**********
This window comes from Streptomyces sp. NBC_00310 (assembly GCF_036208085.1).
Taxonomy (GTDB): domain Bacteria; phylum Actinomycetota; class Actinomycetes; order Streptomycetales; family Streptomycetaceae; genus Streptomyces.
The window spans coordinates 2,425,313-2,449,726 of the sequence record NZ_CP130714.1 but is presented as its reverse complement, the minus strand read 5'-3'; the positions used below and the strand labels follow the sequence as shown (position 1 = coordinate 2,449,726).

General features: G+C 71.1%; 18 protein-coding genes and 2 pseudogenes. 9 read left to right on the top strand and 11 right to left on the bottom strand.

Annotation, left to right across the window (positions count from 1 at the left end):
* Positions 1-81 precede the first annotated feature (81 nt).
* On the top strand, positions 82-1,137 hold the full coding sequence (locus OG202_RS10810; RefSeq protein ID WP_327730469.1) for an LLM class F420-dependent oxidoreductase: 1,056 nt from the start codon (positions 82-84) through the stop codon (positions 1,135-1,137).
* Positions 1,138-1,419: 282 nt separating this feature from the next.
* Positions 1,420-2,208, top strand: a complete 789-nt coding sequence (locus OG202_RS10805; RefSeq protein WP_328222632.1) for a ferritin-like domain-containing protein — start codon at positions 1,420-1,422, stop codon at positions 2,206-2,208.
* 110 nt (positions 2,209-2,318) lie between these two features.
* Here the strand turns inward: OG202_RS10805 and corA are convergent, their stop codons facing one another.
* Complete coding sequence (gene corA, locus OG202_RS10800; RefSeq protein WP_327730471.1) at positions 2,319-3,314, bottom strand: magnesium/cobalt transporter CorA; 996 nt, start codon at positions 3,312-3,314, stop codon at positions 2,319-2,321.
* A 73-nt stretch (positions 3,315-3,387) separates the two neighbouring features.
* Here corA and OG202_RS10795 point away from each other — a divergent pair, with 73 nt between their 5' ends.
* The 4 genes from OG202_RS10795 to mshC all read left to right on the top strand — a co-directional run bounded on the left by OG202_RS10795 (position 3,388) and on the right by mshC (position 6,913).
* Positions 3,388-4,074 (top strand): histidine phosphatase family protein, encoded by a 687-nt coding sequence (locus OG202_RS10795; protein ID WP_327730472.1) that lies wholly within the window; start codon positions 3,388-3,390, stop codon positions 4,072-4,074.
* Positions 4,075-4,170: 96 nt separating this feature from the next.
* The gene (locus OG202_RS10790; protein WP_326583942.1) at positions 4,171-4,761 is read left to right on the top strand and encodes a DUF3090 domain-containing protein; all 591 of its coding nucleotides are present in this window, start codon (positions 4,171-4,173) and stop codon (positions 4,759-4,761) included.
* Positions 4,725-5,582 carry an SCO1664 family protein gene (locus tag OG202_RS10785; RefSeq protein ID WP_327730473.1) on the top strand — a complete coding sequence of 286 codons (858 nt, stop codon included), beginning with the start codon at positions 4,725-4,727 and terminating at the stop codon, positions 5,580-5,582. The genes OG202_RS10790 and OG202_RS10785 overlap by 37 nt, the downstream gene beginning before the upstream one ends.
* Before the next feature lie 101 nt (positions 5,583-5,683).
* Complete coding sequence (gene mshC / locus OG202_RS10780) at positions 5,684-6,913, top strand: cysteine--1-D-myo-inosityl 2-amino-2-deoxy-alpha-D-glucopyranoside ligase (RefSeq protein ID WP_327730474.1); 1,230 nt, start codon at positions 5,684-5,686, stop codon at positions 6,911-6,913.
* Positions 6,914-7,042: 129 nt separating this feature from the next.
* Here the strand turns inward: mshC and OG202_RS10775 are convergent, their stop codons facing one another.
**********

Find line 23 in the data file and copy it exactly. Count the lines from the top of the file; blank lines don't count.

* Here the strand turns inward: mshC and OG202_RS10775 are convergent, their stop codons facing one another.